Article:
patented TITAN WIHM system starting in June 2013.
claims its human clinical trials exhibited promising results
for the potential prevention of complications after cardiac
surgery and for the long-term management of patients with
congestive heart failure and other chronic cardiac diseases.
Plaintiff also claims that the trials showed that the TITAN
WIHM devices could be safely, easily, and rapidly implanted,
while reliably working with a monitor to record physiologic
parameters of the patient both at home and at medical
facilities. Plaintiff completed the first part of its
clinical trials in 2015, with the final report following in
presented the results of its clinical trials at numerous
conferences in the U.S. and around the world, and entered
into discussions regarding Plaintiff's WIHM and MEMS
patented technology with Defendant Abbott Laboratories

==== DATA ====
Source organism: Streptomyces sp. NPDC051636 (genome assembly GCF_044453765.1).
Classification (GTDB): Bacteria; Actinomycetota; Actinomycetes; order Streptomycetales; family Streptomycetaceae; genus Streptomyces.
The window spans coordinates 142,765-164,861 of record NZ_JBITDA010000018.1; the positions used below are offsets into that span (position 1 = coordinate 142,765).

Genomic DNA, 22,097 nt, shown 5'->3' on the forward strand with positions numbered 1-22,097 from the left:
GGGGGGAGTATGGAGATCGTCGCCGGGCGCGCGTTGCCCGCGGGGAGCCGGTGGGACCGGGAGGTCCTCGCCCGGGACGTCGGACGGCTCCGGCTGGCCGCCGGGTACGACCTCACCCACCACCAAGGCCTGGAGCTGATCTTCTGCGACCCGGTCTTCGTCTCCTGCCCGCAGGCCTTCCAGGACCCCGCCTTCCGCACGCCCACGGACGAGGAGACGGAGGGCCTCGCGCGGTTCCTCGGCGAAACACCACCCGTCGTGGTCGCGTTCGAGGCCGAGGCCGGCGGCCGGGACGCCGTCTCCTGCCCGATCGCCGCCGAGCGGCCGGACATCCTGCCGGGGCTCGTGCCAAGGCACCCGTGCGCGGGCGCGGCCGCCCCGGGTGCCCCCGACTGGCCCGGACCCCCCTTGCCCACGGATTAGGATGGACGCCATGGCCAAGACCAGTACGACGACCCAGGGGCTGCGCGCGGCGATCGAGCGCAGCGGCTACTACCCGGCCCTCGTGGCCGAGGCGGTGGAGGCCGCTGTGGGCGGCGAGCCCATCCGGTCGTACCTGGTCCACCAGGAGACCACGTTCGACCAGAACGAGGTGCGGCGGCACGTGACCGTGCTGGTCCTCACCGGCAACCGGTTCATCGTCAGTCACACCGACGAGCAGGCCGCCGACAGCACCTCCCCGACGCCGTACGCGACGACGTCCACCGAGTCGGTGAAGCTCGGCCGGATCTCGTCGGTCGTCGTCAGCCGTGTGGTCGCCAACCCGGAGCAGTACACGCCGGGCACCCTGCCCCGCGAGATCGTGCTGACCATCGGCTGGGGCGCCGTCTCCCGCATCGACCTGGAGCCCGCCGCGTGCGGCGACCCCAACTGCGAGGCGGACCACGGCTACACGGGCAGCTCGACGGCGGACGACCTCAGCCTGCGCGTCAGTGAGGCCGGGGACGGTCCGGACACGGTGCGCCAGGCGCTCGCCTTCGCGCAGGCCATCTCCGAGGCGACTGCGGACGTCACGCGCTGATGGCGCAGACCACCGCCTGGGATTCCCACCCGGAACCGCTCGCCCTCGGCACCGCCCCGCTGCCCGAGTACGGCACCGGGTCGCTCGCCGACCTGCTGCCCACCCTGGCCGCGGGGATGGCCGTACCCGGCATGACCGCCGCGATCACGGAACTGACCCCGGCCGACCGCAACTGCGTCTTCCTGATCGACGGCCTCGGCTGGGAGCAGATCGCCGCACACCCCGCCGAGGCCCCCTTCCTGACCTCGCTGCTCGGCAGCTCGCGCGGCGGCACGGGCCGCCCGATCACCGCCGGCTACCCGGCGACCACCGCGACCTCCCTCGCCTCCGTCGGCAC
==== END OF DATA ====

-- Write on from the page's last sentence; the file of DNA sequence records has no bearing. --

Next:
(“Abbott”) at the end of 2014. In 2014 and 2015,
Abbott did not have a competing heart failure monitoring
system and showed interest Plaintiff's WIHM and MEMS
technology. During that time, Plaintiff focused on trying to
negotiate with Abbott. About the same time (in 2014, several
years prior to Abbott's acquisition of Defendant St. Jude
Medical, LLC (“St. Jude”) in early 2017), St.
Jude had just purchased CardioMEMS LLC.
January 4, 2017, Abbott finalized its acquisition of St. Jude
for $25 billion, including St. Jude's subsidiary,
CardioMEMS LLC (“CardioMEMS”), and the CardioMEMS
HF System became part of Abbott's product portfolio.
Accordingly, Abbott went from a potential partner to a
potential competitor in the implantable wireless heart